-tg
    * I don't respond to private (PM) requests for help. It's not conducive to the general learning of others.*
    * I also don't respond to friend requests. Save a few bits and don't bother. I'll just end up rejecting anyways.*
    * How to get EFFECTIVE help: The Hitchhiker's Guide to Getting Help at VBF - Removing eels from your hovercraft *
    * How to Use Parameters * Create Disconnected ADO Recordset Clones * Set your VB6 ActiveX Compatibility * Get rid of those pesky VB Line Numbers * I swear I saved my data, where'd it run off to??? *

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    Re: Using CSS with HTML to anchor content

    1. Yeah, that's fair comment. It's something I need to play around with to get the desired effect;
    2. I had a funny feeling that would be the case, but I thought I'd ask the question in case things had moved on since the last time I really investigated CSS;
    3. I don't know what it is, but I hate having to scroll up and down screens. I'm not so bothered when it's a site such as this one where I know that the information I might be looking for is a good bit down the page. My concern is that the site I'm building for my client is to advertise her business, so I'm keen to ensure that as much information as possible is visible without the visitor having to scroll down quite a lot;

    On that subject, what's the current best-practice in terms of inline iFrames? That way, the iFrame content could be scrollable while the master page isn't.

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    PowerPoster techgnome's Avatar
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    Re: Using CSS with HTML to anchor content

    Honestly, I think iFrames have fallen out of favor, especially with CSS... if you have a defined area where the content goes, you can set the overflow=auto and it will produce scroll bars when the content overflows that area, leaving the rest intact... so if your Article div tag has overflow=auto ... when the content it too long, it will add scroll bars and you can scroll just that div tag... so the menu, header and footer remain in place. It's also possible to float the header & footer such that they are over the page, so as it scrolls, they stay in place... I see this a lot with ads. Personally I don't think it's a clean design though.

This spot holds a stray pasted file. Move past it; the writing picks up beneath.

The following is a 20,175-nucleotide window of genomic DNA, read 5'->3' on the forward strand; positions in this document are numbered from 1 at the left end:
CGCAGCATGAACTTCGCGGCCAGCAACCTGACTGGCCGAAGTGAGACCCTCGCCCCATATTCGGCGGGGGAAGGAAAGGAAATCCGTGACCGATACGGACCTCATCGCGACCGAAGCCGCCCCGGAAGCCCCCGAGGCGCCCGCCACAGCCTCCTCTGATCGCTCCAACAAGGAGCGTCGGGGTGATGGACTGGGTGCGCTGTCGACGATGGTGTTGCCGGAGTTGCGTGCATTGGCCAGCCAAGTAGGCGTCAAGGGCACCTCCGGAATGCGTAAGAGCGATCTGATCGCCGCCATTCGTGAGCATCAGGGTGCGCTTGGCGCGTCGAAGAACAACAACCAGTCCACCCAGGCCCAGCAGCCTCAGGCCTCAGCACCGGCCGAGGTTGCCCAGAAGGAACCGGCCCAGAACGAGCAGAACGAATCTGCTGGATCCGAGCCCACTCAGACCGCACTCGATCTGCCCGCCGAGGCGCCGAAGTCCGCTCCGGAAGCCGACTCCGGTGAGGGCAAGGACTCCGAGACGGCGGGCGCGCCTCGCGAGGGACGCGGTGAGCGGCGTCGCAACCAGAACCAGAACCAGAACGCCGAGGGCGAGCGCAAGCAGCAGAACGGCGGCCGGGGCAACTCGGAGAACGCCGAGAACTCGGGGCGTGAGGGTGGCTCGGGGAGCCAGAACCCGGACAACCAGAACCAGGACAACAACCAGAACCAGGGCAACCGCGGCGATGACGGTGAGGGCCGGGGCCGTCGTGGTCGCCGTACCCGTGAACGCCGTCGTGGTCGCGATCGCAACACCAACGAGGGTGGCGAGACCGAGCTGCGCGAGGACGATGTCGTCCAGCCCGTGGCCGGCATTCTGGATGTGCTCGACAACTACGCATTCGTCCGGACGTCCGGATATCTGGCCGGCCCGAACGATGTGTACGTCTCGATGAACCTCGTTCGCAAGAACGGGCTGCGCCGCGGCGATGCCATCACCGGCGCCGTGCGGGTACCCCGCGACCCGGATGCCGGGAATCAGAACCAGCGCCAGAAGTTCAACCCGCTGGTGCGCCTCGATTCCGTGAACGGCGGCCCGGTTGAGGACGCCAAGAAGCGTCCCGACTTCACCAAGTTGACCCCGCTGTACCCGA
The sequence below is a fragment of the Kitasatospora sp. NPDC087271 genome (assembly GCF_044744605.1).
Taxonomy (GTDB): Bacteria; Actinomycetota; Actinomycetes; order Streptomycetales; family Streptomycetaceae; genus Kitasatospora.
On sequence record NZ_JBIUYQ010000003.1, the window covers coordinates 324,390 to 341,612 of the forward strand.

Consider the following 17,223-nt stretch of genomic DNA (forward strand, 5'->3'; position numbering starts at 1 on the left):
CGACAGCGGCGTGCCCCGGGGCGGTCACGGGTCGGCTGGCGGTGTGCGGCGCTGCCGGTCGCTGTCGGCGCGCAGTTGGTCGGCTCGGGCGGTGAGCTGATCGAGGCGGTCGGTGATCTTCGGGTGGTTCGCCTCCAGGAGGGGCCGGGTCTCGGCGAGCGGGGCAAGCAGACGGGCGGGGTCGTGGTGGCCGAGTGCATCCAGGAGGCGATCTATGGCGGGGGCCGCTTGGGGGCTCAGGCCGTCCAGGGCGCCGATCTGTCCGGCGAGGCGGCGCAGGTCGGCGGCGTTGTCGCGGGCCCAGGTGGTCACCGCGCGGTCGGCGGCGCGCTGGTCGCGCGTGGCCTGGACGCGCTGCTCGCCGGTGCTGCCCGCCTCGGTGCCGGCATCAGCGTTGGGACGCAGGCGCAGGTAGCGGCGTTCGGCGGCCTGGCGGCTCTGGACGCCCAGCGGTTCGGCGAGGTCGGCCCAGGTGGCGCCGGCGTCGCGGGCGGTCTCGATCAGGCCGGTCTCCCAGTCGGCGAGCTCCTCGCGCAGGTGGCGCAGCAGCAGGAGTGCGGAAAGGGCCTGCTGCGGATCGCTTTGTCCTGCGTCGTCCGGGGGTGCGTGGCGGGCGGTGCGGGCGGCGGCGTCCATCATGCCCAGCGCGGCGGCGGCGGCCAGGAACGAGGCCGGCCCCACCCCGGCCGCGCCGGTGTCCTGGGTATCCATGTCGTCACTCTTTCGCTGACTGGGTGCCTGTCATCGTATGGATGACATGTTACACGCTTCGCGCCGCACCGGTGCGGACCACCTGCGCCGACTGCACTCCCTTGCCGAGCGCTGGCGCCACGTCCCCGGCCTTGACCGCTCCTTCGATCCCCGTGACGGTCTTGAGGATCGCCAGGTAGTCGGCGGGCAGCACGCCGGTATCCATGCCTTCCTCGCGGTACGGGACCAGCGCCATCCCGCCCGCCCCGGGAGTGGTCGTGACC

One thing I should point out - not wanting to scroll is your personal choice. Try to be objective if you can. I'd venture a guess that most people don't mind scrolling and/or come to expect it.

    However... if you're looking to promote a business... be very careful how you design it... 10 years ago it was simple... now everyone searches for a business online using their phone...

    Might want to take a read through this - http://www.techrepublic.com/blog/web...ve-web-design/

    A lot of people like the Responsive design... I'm not a huge fan of it especially as I scroll about. But it's extraordinarily popular, and I do have to admit, it is clean and professional looking.

    It also probably depends on what kind of business you're promoting.

    -tg
    * I don't respond to private (PM) requests for help. It's not conducive to the general learning of others.*
    * I also don't respond to friend requests. Save a few bits and don't bother. I'll just end up rejecting anyways.*
    * How to get EFFECTIVE help: The Hitchhiker's Guide to Getting Help at VBF - Removing eels from your hovercraft *
    * How to Use Parameters * Create Disconnected ADO Recordset Clones * Set your VB6 ActiveX Compatibility * Get rid of those pesky VB Line Numbers * I swear I saved my data, where'd it run off to??? *

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    Re: Using CSS with HTML to anchor content

    Hi TG

    Thanks very much for your valuable feedback on my query. Regarding iFrames, I'm not massively unhappy that these are no longer in favour because if I'm honest they can be quite fiddly to work with. That said, the last time I did any large amount of work with iFrames I was also using Classic ASP which probably made things a whole lot worse!

    I've more or less decided that the approach I'm going to recommend to my client, which is that we have her logo placed in the top left-hand corner of the site, with a menu bar running vertically down the left hand-side. The facility to scroll up and down will be available but the logo and menu bar will be fixed so that no matter how much information each page displays and how much scrolling the user does, the logo and menu remain visible at all times.

    Incidentally, the business I'm promoting is a person-centered counselling service so I'm having to try and strike a balance between professional and approachable.

    Thanks again.